...In The BoxMan, written and narrated by Barbara Lazear Ascher, she uses the style of diction to compare and contrast the difference between the solitary and loneliness lifestyles. The reveals that “The BoxMan” has chosen a solitary life style and lives in solitude, she also gives two more examples such as the lady down the hall, or the lady in the shop. She creates and clear image that the man overcame loneliness and lives a life of solitude become his own friend. In the first few paragraphs she writes in a first person tone, observing the boxman, she uses words such as, “silent fervor”, “dogged by luck”, and that he sits with “slow care” and opens newspapers “with ease”, which would be opposite of what most people would think of a “lonely” person, but actually he’s living a life of solitude. She then uses words such as “bland stares”, “strangers”, “exile” to describe the lonely people, the lady down the hall and the lady in the shop. She provides the two examples of the lady in the shop, having a lonely lifestyle and assumes that she is all alone, she has kids but don’t want to see her, and she also talks about the lady down the hall that spends her time watching tv all day, which would seem normal to us, this provides her with credibility or ethos. She then demonstrates pathos, when she consistently questions herself “may she not know what the box...
"The Box Man," by Barbara Ascher
In the essay, "The Box Man," author Barbara Ascher illustrates the differences between chosen and unchosen loneliness. She supports her claims through allusions and observations of the people that she feels are lonely. Barbara Asher shows the reader that life is a lonely road where one has to be their own companion.
In the beginning of, "The Box Man," Ascher describes observations she made about a homeless man who collects cardboard boxes at night to furnish his home on the streets. She claims that, "One could live like this (p.8)," and further explains that children in her favorite book, The Boxcar Children were able to live a happy life on their own just like the Box Man. Then Ascher creates another allusion for the Box Man to a writer, Thoreau, who leaves his life to live peacefully in the woods. She categorizes both the men as being people who chose to be lonely and shows how the Box Man refused any help from the government because he enjoys the way he lives his life.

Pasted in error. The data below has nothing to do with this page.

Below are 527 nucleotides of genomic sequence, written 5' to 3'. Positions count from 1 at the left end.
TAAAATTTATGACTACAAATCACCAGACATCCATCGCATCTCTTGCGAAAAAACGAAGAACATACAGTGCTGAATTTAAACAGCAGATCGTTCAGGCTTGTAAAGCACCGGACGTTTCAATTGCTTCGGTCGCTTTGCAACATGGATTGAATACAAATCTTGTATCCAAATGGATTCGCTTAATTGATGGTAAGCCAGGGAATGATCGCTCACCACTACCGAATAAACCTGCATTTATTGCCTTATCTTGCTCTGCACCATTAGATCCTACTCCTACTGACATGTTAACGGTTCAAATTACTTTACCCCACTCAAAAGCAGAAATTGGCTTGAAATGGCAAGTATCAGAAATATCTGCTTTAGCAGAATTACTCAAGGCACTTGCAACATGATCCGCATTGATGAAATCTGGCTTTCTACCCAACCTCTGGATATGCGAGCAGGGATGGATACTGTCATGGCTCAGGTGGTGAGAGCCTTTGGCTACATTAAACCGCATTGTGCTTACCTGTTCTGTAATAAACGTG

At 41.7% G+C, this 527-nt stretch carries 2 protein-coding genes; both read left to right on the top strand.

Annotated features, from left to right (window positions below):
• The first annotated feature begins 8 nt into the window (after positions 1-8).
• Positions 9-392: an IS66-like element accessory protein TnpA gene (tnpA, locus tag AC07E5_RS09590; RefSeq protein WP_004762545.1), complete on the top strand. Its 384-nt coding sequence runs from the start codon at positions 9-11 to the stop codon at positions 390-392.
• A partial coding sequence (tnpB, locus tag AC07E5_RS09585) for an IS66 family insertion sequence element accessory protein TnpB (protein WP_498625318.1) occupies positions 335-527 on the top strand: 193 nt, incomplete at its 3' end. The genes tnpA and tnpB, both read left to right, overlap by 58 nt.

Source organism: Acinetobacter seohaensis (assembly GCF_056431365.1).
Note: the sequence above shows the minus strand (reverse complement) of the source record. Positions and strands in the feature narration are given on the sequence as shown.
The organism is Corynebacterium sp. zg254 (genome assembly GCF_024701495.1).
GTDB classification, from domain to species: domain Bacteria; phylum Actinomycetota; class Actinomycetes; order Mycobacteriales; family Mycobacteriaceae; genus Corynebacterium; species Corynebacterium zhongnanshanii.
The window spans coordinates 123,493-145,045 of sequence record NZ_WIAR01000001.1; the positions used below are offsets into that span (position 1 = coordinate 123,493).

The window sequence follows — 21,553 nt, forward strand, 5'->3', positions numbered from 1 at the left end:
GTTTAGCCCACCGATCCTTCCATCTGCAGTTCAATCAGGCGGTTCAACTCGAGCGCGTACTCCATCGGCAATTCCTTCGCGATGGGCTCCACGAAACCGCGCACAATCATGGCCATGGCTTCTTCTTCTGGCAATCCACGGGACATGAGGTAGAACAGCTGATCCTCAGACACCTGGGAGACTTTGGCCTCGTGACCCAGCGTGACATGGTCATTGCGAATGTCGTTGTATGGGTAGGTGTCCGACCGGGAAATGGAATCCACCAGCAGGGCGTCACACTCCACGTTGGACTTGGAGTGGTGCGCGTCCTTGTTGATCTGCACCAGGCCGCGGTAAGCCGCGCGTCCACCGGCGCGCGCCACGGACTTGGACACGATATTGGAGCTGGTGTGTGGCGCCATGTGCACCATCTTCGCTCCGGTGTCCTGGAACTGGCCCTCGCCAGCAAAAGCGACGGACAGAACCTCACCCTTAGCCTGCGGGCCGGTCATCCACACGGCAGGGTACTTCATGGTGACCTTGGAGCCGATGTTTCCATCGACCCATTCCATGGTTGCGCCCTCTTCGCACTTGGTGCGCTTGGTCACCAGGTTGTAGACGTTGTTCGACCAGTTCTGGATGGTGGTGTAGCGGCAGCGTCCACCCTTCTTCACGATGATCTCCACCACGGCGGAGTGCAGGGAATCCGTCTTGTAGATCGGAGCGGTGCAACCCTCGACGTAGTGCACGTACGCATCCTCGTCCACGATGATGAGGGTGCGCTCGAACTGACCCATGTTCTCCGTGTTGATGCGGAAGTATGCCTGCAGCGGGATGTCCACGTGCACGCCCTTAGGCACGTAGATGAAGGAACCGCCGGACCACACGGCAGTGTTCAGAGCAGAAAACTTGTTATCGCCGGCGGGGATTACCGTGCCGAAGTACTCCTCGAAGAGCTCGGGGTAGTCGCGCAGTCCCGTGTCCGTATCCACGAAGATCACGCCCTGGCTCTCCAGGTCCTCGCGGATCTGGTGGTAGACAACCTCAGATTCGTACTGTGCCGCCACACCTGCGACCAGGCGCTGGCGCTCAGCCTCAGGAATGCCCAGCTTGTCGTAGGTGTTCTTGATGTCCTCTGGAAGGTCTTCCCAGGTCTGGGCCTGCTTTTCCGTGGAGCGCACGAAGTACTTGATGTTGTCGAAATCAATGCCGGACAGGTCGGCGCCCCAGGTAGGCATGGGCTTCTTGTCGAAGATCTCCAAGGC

In the middle of the essay, Barbara Ascher declares that, "[The Box Man] is not to be confused with the lonely ones (p.13)." She then contrasts the life of two unchosenly lonely women, with that of the life of the Box Man. The first woman orders soup from a local coffee shop and wastes her time breaking Saltine crackers into a million pieces, just so she can fill her lonely void. The second woman is only noticeably lonely because of her six cats, plants and her television and lights on at early hours of the morning. Then, Ascher states that, "The Box Man knows that loneliness chosen loses its sting and claims no victims (p.19)," which shows that choosing to be lonely will not harm anyone, while not choosing does.
At the end of the essay, Barbara Ascher infers that the Box Man knows, "...this is a solo voyage (p.19)," which interprets that everyone is alone, no matter if it is denied or not. She supports this statement by implying that no matter who or what we ne to fill our lonely void, it wil always linger inside of us, so we might as well embrace our loneliness and love ourselves.